If Safety is #1, What Comes Next?
In my talks as a Negotiating Safety Motivational Speaker, I often ask my audiences the following question: “So if safety is number one, what comes next?” The question is often met with blank stares, shrugs and sometimes humor, with answers including “Lunch,” “Going home,” or “Winning the lottery!”
What Does Come Next?
Truth is, I would argue that negotiating safety is the highest priority; higher than safety itself. In delivering motivational negotiating safety talks across the country, I have to admit that I have a fascination with construction sites, truck depots, manufacturing facilities, refineries and train yards.
Early in my career, I wore a hard hat and was familiar with terms such as PPE – personal protective equipment. I also saw the motivational safety signs. The trouble was that all of the signs didn’t translate to a safe environment. Co-workers got hurt, some badly, because they failed to incorporate a safety-oriented attitude to the job.
It was early in my career as well when I realized that safety is a negotiation between employer and worker and it is a two-way street. It is a pact and a commitment to a way of operating.
Safety is often seen as a burden to be carried by the worker or driver. In fact, the safety negotiation applies to every party involved in the task at hand. New or inexperienced workers may see signage telling them that safety comes first, but if training and supervision is lacking, or if the training is outdated or the equipment itself is faulty, the worker cannot be expected to take the blame for a safety violation or personal injury.
Safety negotiation implies that if there is an expectation of safety, a system has been put into place to achieve a safe environment. This includes the fact that realistic expectations have been built into the safety measures and procedures.
For example, unrealistically pushing construction deadlines, delivery performances, cargo handling or manufacturing output will invariably result in injuries. Even something as “simple” as back injuries caused by employees attempting to lift too much because of insufficient assistance, or as serious as a severe passenger train accident caused by excessive mandatory overtime, is a breakdown on the management side of the safety negotiation.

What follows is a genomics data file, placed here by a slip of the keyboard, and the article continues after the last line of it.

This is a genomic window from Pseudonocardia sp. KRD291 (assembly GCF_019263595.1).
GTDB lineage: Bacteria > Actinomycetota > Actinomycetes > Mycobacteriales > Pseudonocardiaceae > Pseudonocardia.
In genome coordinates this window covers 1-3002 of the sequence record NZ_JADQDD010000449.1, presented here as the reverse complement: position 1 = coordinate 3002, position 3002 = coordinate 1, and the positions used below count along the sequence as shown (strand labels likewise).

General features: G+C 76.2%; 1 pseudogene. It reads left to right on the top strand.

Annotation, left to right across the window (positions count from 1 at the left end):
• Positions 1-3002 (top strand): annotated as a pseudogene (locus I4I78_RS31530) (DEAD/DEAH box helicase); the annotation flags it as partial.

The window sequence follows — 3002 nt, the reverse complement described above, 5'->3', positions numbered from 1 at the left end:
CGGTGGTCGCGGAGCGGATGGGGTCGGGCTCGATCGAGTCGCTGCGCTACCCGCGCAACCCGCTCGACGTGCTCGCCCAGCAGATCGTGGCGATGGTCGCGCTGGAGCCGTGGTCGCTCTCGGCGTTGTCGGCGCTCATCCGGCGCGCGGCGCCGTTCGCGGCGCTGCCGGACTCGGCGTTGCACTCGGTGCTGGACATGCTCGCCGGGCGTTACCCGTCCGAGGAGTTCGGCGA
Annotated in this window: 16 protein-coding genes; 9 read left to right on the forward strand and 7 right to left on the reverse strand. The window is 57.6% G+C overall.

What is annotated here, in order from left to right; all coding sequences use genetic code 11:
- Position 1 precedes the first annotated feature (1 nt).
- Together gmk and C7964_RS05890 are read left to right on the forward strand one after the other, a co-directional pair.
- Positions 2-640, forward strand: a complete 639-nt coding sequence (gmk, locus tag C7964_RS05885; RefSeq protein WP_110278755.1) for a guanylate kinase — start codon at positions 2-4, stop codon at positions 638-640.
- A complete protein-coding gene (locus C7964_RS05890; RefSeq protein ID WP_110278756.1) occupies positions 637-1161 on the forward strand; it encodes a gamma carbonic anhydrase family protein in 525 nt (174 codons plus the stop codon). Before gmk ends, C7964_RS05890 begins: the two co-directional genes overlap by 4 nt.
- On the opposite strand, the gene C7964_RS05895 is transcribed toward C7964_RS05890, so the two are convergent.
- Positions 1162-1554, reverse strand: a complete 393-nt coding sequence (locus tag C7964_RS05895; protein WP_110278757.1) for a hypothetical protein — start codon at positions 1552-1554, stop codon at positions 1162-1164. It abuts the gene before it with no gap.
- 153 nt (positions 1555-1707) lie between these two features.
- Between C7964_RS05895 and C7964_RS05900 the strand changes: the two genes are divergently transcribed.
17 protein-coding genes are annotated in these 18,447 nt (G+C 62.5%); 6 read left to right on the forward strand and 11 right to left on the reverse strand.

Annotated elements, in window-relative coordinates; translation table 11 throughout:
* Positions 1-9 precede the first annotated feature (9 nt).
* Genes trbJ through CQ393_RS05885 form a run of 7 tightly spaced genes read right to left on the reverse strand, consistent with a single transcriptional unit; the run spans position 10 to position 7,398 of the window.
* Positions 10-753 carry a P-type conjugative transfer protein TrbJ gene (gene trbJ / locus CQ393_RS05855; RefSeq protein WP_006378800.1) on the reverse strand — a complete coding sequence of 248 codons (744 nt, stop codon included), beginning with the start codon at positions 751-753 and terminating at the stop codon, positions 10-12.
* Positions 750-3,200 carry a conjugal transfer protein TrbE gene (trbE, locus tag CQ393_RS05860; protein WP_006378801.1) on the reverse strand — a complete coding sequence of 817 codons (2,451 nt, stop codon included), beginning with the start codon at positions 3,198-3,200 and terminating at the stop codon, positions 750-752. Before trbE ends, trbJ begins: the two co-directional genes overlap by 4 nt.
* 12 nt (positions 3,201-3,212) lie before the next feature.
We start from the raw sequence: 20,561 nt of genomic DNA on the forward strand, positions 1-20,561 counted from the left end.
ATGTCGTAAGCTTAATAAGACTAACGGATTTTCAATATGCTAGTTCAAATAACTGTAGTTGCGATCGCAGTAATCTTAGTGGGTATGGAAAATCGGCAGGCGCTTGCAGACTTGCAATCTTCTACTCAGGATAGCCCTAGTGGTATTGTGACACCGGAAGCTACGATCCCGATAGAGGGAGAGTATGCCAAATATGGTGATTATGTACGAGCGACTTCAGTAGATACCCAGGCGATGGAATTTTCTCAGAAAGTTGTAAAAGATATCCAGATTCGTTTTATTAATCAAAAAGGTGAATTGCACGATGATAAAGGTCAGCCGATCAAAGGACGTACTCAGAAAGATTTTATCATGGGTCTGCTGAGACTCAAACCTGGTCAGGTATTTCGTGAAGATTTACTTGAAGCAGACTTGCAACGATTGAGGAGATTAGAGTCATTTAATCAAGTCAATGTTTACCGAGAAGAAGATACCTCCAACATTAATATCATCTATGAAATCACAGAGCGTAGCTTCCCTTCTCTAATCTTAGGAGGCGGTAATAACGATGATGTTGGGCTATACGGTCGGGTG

Negotiating Safety is a Full-Time Job
For the worker and the safety officer to have a successful safety negotiation, there must be a full-time awareness and mutual appreciation.
Workers have greater access to information than ever before and management must respect that. The internet has indeed made the safety negotiation a common “platform” where information on the latest safety strategies and equipment is within reach of everyone. Workers will ask intelligent safety questions in an environment receptive to such questions, and they will expect well thought-out answers.
On the other hand, management cannot allow the safety negotiation to be influenced by dangerous or socially unacceptable behaviors. These behaviors may cover an entire range of substance abuse issues, aggressive or bullying behaviors, workplace violence, intimidation or even improper use of distracting digital devices while on the job.
The safety negotiation is not about “you and me,” but everyone in the workplace. Safety violations are like ripples in a pond. What is done in one area will influence many others. Negotiate wisely.
Book Mike Hourigan, Motivational Negotiating Safety Speaker for your next industry meeting or trade convention.
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